When I was five or six years old, I set out to climb Mount Monadnock with my father. After about an hour or so, I began the chorus of, “I’m hungry, I’m thirsty, I’m tired, I’m bored,” but my father implored me to march on like a good little soldier. And as a good little soldier, march on I did, but not without complaining. Finally, he told me that a wonderful surprise would be at the top and I just had to push through and it would be worth it. That wasn’t specific enough for my liking; I wanted details. Surprise? What surprise? I don’t know what possessed him to tell me there was a McDonald’s on top of Mount Monadnock, but I had no reason not to believe him, being five and unfamiliar with the construction costs and franchise rules associated with operating a McDonald’s. And even though I was hungry and thirsty and tired, in 1973, McDonald’s was the best motivation a person could offer me to keep on trucking.
When we got to the top, I was not pleased. The McDonald’s, shockingly, was nowhere to be seen. “Hmm,” my father said, “Maybe they closed it? But would you LOOK at this amazing view? And I bet you are the youngest girl ever to climb Mount Monadnock. Isn’t that great?” “You LIED to me? THIS IS NOT FRENCH FRIES! I waaaaannnntttt fr-fr-fr-ench fr-fr-fr-iesssssss!!!!!” Thus began my complex relationship with both my father and hiking.
Ed is a hiker and a camper, and I’m not. In the name of love, I always participate, and over the years I’ve moved from extreme dislike to mild annoyance to reluctant tolerance. When formulating our Memorial Day plans, Ed wanted to do “something fun.” Something fun to me means enjoying a vodka tonic at our swim and tennis club while reuniting with friends we haven’t seen since last August. Something fun to Ed means hiking. When you have a husband who works really hard and always tries to make sure his family is happy and well cared for and who always puts his personal needs behind the family’s wants and needs, it’s really hard not to say yes when he wants to have some fun, even if his definition of fun is not quite the same as yours. Even if his definition of fun is 180 degrees away from yours. That is love.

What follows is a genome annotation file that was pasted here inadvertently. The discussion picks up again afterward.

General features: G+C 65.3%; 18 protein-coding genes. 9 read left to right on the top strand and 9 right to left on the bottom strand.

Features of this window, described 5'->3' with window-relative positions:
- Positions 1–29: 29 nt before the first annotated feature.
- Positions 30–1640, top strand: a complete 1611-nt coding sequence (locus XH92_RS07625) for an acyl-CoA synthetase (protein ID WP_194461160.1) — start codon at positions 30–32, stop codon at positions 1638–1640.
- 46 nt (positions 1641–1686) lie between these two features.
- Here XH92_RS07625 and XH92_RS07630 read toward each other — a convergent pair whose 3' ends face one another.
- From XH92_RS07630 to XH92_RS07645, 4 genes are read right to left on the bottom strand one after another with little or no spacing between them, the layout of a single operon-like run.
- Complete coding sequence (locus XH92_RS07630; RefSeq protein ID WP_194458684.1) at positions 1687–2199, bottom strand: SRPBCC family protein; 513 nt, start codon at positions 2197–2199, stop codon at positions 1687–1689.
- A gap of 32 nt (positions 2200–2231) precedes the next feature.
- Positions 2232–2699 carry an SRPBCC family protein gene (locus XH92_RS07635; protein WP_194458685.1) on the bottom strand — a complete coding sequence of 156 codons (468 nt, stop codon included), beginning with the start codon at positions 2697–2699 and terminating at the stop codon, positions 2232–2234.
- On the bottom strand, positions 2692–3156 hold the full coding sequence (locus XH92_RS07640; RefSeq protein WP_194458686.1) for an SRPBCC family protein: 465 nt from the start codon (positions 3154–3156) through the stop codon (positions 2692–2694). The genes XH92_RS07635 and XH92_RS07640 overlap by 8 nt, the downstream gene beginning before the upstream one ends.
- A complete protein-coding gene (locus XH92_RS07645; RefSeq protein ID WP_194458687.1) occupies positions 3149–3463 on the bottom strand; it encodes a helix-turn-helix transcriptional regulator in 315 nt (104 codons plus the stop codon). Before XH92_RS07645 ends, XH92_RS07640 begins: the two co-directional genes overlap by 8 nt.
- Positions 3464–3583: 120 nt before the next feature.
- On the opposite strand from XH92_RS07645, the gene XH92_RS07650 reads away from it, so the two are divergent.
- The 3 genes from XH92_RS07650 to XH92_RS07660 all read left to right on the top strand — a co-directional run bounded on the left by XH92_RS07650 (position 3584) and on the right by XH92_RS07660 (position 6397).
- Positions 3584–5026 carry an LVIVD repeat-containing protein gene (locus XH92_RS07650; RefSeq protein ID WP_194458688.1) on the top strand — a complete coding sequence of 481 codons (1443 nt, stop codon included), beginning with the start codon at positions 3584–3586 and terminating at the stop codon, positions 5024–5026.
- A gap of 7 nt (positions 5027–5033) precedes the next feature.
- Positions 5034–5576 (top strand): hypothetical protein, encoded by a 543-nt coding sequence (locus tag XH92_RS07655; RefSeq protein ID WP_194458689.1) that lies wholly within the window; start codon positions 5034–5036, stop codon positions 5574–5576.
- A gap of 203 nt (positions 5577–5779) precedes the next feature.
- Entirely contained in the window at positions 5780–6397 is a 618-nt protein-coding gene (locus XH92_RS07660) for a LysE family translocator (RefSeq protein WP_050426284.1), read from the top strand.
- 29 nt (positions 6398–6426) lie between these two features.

We decided to drive just over an hour and hike the Appalachian Trail to a spot called the Pinnacle. At first I was down with it, having enjoyed Bill Bryson’s hilarious book about the Appalachian Trail, A Walk in the Woods. The Appalachian Trail is kind of bad-ass, and lord knows I try to be bad-ass. Ed described it as about four miles up, not overly steep, and an amazing view on the top. He kind of implied it would be mildly challenging, but no big deal.
I love the idea of hiking much more than actually hiking. Families who hike seem wholesome, healthy and loving. They seem like they monitor tv and computer time vigilantly and support public radio. They seem like good people one should admire. I want to be those people, but we’re not.
Not surprisingly, our sixteen year old was not that into it. However, the two younger boys were into it, and our six year old rescue dog Teddy was, too, even though he looks too pretty to endure what turned out to be a nine mile hike in 70% humidity. And we’ve already established my feelings. But four out of six enthusiastic participants seem like they would stack the deck in favor of success. We are a hiking family, I whispered to myself. We are a hiking family.
Right off the bat, I wanted to quit. Did I mention the humidity? We had hiked all of 500 feet by this point. Had I known that three hours later, we would be just arriving at the top, I would have run back to the car. It was steep and rocky and buggy and HOT, but I shut down my quitter voices, and onward I marched. I tried to summon my inner Dalai Lama and Deepak Chopra and focus on enjoying the journey. I kept shutting up the child inside me whining she was tired and thirsty and hot and bored and WHEN CAN THIS BE OVER? Had anyone honestly answered, “In five and half more hours,” I probably would have rolled into a fetal ball and cried. Instead, Ed just kept saying, “Not much longer.” They say you marry your father.
Oh, look, Mountain Laurel, the Pennsylvania state flower!
Enjoy the journey, enjoy the journey, enjoy the journey, dammit. God, this was hard. The kids were starting to bicker, Teddy looked like he was having a doggie stroke, and Ed and I were dangerously close to turning on each other. Why do people do this, again? When we finally got to the top, which admittedly was spectacular, I’m not going to lie — I immediately started wondering when we could start heading down so.this.could.be.over.
But then something happened. About halfway down, things started to change. Spending the ascent scattered and the descent jockeying for first position, the kids finally formed a group. Look, togetherness!
The boys stopped bickering and started laughing and joking. Ed talked to them about presidential history, basketball and baseball. I suggested that Andrew be a sportscaster, since he’s an excellent writer and a passionate sports fan, and he told me he would consider it once his professional sports career was over. Thunder rumbled in the distance and we descended in double time, all the while talking about what we would order for dinner. We were happy and tired. Is this what Outward Bound feels like?